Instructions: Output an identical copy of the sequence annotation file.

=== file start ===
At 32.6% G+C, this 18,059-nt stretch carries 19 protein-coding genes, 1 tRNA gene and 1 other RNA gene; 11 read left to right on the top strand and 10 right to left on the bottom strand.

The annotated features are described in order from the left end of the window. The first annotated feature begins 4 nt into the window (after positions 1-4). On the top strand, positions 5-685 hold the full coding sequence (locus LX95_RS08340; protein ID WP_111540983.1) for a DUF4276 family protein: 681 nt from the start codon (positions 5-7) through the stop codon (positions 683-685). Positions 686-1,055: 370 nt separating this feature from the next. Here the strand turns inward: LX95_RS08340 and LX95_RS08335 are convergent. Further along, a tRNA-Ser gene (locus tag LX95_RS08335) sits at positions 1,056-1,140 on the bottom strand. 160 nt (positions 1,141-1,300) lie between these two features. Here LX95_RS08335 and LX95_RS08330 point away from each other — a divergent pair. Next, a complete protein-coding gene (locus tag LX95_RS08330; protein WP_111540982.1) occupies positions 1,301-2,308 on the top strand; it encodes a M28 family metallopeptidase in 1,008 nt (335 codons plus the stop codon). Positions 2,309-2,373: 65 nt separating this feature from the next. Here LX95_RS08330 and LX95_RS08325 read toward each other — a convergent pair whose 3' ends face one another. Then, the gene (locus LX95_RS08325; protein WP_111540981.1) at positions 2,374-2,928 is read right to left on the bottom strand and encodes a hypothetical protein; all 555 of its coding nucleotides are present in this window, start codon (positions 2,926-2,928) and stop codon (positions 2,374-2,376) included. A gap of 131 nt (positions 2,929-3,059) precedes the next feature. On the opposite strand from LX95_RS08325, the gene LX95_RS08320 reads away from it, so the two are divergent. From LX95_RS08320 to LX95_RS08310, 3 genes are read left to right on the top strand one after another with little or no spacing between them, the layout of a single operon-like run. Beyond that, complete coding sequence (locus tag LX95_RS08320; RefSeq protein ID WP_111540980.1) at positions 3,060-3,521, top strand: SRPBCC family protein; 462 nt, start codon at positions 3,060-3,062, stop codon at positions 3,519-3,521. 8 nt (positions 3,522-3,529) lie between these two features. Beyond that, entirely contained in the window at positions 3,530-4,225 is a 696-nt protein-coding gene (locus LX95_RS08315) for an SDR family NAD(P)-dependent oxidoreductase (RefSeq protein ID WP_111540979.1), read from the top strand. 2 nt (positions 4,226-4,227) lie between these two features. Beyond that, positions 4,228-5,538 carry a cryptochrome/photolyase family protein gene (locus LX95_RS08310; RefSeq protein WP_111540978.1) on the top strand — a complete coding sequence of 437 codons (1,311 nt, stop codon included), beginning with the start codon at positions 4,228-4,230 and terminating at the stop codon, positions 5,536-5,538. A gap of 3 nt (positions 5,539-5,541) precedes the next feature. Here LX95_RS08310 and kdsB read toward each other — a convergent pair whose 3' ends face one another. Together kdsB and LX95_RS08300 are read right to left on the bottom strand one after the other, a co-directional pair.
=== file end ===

At 32.6% G+C, this 18,059-nt stretch carries 19 protein-coding genes, 1 tRNA gene and 1 other RNA gene; 11 read left to right on the top strand and 10 right to left on the bottom strand.

The annotated features are described in order from the left end of the window. The first annotated feature begins 4 nt into the window (after positions 1-4). On the top strand, positions 5-685 hold the full coding sequence (locus LX95_RS08340; protein ID WP_111540983.1) for a DUF4276 family protein: 681 nt from the start codon (positions 5-7) through the stop codon (positions 683-685). Positions 686-1,055: 370 nt separating this feature from the next. Here the strand turns inward: LX95_RS08340 and LX95_RS08335 are convergent. Further along, a tRNA-Ser gene (locus tag LX95_RS08335) sits at positions 1,056-1,140 on the bottom strand. 160 nt (positions 1,141-1,300) lie between these two features. Here LX95_RS08335 and LX95_RS08330 point away from each other — a divergent pair. Next, a complete protein-coding gene (locus tag LX95_RS08330; protein WP_111540982.1) occupies positions 1,301-2,308 on the top strand; it encodes a M28 family metallopeptidase in 1,008 nt (335 codons plus the stop codon). Positions 2,309-2,373: 65 nt separating this feature from the next. Here LX95_RS08330 and LX95_RS08325 read toward each other — a convergent pair whose 3' ends face one another. Then, the gene (locus LX95_RS08325; protein WP_111540981.1) at positions 2,374-2,928 is read right to left on the bottom strand and encodes a hypothetical protein; all 555 of its coding nucleotides are present in this window, start codon (positions 2,926-2,928) and stop codon (positions 2,374-2,376) included. A gap of 131 nt (positions 2,929-3,059) precedes the next feature. On the opposite strand from LX95_RS08325, the gene LX95_RS08320 reads away from it, so the two are divergent. From LX95_RS08320 to LX95_RS08310, 3 genes are read left to right on the top strand one after another with little or no spacing between them, the layout of a single operon-like run. Beyond that, complete coding sequence (locus tag LX95_RS08320; RefSeq protein ID WP_111540980.1) at positions 3,060-3,521, top strand: SRPBCC family protein; 462 nt, start codon at positions 3,060-3,062, stop codon at positions 3,519-3,521. 8 nt (positions 3,522-3,529) lie between these two features. Beyond that, entirely contained in the window at positions 3,530-4,225 is a 696-nt protein-coding gene (locus LX95_RS08315) for an SDR family NAD(P)-dependent oxidoreductase (RefSeq protein ID WP_111540979.1), read from the top strand. 2 nt (positions 4,226-4,227) lie between these two features. Beyond that, positions 4,228-5,538 carry a cryptochrome/photolyase family protein gene (locus LX95_RS08310; RefSeq protein WP_111540978.1) on the top strand — a complete coding sequence of 437 codons (1,311 nt, stop codon included), beginning with the start codon at positions 4,228-4,230 and terminating at the stop codon, positions 5,536-5,538. A gap of 3 nt (positions 5,539-5,541) precedes the next feature. Here LX95_RS08310 and kdsB read toward each other — a convergent pair whose 3' ends face one another. Together kdsB and LX95_RS08300 are read right to left on the bottom strand one after the other, a co-directional pair.